The Complex History Of Non-Alcoholic Wine

Friends clinking red wine glasses
Friends clinking red wine glasses - siamionau pavel/Shutterstock

Consumer demand for non-alcoholic wine started sparking innovation more than a century ago. The first wine-adjacent invention was created in response to church leaders' worries about the growing alcoholism rates in the 1800s. In 1869, minister Thomas Welch developed a flash-pasteurization process that stopped grapes from fermenting, allowing churches to offer a non-alcoholic communion "wine."

Some 50 years later, German vintner Maria Jung's customers began cutting back on wine in the name of better health. Then came a way to de-alcoholize wine, the vacuum-distillation method, which was invented by Jung's son, Carl, in an attempt to help re-boost sales numbers. (This Carl Jung was not, by the way, the famous psychiatrist of the same name.) And so, the non-alcoholic wine industry was officially born. Given the recent surge in popularity for non-alcoholic wines, you might assume it was an easy ascent from Jung's early patent days when he promised all the "nature, appearance, and flavor" of regular wine in his non-alcoholic version. That's not quite what happened.

Despite attempts through the years to come up with improved de-alcoholizing processes -- including thin-film evaporation in 1975, reverse osmosis in the 1980s, and a spinning cone column method in 1991 -- non-alcoholic wine struggled with a reputation for tasting terrible. Plus, the non-drinking wellness trend that cut into Maria's sales failed to make its mark. Mixologist Derek Brown told NPR that despite 1900s bar manuals traditionally featuring non-alcoholic cocktails, "People stopped treating people who don't drink alcohol like adults." However, a new generation of sober-ish consumers are turning that tide.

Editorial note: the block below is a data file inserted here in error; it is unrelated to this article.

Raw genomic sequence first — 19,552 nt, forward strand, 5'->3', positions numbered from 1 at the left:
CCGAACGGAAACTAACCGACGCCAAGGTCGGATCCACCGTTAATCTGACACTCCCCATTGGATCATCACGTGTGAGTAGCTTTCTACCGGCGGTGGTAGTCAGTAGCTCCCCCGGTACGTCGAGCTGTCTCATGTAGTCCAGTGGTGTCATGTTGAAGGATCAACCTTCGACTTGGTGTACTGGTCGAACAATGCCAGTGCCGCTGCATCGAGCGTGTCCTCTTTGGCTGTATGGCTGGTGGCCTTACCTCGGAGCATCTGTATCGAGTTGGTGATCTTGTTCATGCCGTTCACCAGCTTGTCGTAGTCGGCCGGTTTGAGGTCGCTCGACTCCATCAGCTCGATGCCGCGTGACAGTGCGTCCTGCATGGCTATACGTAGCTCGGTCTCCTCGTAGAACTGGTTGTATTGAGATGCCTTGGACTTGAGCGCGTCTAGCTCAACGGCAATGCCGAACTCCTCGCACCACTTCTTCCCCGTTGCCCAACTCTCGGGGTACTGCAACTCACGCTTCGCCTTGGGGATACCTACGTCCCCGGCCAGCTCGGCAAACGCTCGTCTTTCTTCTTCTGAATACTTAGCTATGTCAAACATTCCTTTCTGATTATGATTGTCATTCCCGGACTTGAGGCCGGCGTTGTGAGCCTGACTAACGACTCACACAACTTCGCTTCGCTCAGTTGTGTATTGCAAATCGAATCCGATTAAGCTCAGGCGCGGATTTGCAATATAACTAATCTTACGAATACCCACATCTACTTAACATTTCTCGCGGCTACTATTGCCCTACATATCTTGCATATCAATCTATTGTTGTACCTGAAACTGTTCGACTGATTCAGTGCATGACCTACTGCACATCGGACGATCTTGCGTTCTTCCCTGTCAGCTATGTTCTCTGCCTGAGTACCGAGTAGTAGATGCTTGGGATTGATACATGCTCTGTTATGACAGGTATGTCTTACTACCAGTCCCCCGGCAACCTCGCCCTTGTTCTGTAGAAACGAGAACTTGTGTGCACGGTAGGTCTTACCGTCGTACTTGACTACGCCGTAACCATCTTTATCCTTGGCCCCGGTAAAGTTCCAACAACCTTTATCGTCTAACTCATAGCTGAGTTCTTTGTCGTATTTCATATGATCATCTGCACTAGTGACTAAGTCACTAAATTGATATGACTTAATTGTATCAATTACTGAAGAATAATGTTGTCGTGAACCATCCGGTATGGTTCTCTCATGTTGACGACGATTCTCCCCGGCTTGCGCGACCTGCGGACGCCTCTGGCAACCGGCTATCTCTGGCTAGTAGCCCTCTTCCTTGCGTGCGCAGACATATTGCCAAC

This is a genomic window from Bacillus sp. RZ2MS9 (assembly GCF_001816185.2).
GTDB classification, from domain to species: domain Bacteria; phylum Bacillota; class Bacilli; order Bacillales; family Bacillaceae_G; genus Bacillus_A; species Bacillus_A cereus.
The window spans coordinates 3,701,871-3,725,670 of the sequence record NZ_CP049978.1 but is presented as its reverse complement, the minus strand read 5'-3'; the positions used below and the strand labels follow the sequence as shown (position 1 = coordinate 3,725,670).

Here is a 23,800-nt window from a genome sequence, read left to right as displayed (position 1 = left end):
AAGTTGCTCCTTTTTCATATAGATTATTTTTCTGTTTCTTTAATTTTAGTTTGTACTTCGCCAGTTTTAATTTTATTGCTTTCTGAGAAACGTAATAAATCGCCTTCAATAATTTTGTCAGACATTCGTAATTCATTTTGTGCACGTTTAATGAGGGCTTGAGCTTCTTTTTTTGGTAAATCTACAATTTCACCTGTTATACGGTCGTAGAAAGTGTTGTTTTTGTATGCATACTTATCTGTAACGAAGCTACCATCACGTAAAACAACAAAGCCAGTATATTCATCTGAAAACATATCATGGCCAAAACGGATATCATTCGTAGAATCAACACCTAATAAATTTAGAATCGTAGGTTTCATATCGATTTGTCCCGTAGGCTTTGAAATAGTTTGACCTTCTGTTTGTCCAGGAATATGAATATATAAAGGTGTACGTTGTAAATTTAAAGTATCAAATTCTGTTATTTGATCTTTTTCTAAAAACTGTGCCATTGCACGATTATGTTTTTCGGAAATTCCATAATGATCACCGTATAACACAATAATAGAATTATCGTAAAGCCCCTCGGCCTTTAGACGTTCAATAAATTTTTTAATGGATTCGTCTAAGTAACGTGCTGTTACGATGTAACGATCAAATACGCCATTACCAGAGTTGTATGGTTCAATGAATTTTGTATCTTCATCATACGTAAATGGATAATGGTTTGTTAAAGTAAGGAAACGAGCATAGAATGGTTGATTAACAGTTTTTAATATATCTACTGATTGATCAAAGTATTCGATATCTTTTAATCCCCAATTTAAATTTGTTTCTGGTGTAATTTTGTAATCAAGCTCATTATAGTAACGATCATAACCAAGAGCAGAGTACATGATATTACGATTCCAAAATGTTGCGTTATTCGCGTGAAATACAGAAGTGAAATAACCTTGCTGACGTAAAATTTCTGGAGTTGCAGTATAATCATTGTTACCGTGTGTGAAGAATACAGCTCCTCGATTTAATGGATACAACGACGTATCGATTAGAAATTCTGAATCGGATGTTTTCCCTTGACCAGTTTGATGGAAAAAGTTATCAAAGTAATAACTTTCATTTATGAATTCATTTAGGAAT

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How Non-Alcoholic Wine Got Tasty

Group of people with wine
Group of people with wine - DavideAngelini/Shutterstock

With a non-alcoholic drinks market that surpassed $11 billion in 2022, plus a trend of sober-curious drinkers driving product developers to pay closer attention to taste, it's a new day for non-alcoholic wine. Wine producers have become choosier when selecting base wines that can stand up to the high temperatures it takes to remove alcohol. They're also mastering the process of reinfusing texture and delicate flavors (by using mannoproteins and sugar in more precise doses).

The off-putting syrupy sweetness of early non-alcoholic wines has transformed into something balanced and delicious. Australian non-alcoholic wine newcomer, NON, has won over consumers by, as founder Aaron Trotman told the Robb Report, "striking a balance between the fruit, tannins, salinity, and acid found in the world's best wines."

In that way, non-alcoholic wine is beginning to deliver on Carl Jung's 1913 promise of a product that holds the essence of wine without the downside of adverse health effects. Add to that, trendy terms like "sober-curious" and "sober-ish" seem to have stuck, so winemakers can count on sales boosts even outside of campaign months like Dry January or Sober October. In fact, bars that once offered mocktails are starting to offer non-alcoholic wines, as well -- a rarity not so long ago. As a sign of the times, people find themselves researching what to expect at sober bars, which serve no alcohol at all. In this market, Maria Jung could probably hit sales targets with no problem.

Read the original article on Mashed